@Revolution:Global Business News

New Economy, Leadership, Entrepreneurship, Management, Global Business


Posted by iBlog on January 6, 2008

Talk about summertime blues. After peaking above 1,500 this July, the S&P 500 suffered an abrupt 10 percent correction before ending the month of August at 1,475. As of the publication of this article, the broad market has rebounded following interest rate cuts by the US Federal Reserve bank in mid-September. But stocks remain buffeted by a volatile credit market and by concerns that current high price levels might succumb to the same economic forces. Forces that caused the markets to plunge more than 40 percent in the three years after the last peak, in 2000.

As central bankers warily eye credit markets and ponder further interest rate cuts, no one can really anticipate what might happen next in a market wracked by volatility and skittish investors. Nonetheless, a comparison of the fundamentals underpinning the S&P’s recent performance and those at the time of the 2000 peak offers insights about the parallels and divergences between the two periods. These insights can give investors a better feel for where the market is now—and where it might head next.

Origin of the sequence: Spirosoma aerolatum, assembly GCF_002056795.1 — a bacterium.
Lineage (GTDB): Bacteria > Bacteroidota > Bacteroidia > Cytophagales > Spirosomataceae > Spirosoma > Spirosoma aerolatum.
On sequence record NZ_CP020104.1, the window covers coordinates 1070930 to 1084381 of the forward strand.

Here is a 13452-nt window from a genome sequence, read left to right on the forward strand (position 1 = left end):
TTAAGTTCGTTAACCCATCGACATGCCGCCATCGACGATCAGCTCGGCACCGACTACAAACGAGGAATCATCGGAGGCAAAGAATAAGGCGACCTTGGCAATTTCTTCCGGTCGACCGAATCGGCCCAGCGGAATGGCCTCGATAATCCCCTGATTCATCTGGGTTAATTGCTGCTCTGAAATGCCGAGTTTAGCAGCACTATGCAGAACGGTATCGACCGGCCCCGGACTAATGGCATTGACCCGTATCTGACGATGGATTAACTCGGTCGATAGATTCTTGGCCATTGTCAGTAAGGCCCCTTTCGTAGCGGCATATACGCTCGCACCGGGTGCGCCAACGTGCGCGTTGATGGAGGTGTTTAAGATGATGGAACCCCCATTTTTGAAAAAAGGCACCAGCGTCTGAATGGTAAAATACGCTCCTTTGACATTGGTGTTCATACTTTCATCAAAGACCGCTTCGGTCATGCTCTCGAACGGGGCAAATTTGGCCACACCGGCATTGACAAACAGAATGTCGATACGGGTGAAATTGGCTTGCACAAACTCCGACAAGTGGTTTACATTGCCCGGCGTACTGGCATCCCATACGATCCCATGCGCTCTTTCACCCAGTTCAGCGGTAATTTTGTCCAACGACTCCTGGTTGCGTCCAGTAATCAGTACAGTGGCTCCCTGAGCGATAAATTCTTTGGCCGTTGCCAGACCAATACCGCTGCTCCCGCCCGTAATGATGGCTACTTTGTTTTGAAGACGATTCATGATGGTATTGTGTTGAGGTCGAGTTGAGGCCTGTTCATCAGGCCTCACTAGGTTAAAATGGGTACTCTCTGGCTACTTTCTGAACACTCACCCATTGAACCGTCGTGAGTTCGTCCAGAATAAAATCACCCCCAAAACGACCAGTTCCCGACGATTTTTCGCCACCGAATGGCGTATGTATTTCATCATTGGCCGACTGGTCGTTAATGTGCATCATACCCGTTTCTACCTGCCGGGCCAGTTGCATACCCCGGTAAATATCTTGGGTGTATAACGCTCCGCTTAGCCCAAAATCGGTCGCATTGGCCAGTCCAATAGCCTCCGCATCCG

First, the similarities. At one level, during both the run-up to the recent peak and the earlier dot-com market surge, most of the growth in market values was concentrated in a few sectors. Performance during the subsequent decline also varied by sector.

However, the peak in 2007 differed considerably from the one in 2000. During the 1990s investor euphoria and a highly speculative atmosphere overtook the market, raising P/E ratios to heights that made valuations unsustainable. In contrast, this year the market rode to its July peak on the back of exceptional corporate earnings, healthy GDP growth, a fast-paced M&A boom, and amazing consumer resilience despite a slump in the US housing market.

To get a better look at what exactly was driving the broad market during these periods, we analyzed two components of the market value of companies in the S&P 500—earnings and P/E ratios—assessing the performance of both over the past four decades at the market and the industry level.

As a first step we analyzed recent P/E levels. In an earlier article we described our simple P/E model,1 driven by a few fundamental factors that explain these ratios: long-term returns on capital, long-term real growth, the cost of capital, and expectations of inflation (Exhibit 1). Our model does a good job of explaining aggregate-market P/E ratios over the past 45 years—except during the speculative period around 2000. In that year overoptimism about the prospects of the technology, media, and telecom sectors and of megacompany stocks led the overall market P/E ratio to unsustainably high levels disconnected from the fundamental value creation potential of companies. The earlier article also shows that interest rates (and investors’ expectations of inflation) are inversely related to P/E ratios and have driven most of their fluctuations over the past 45 years.


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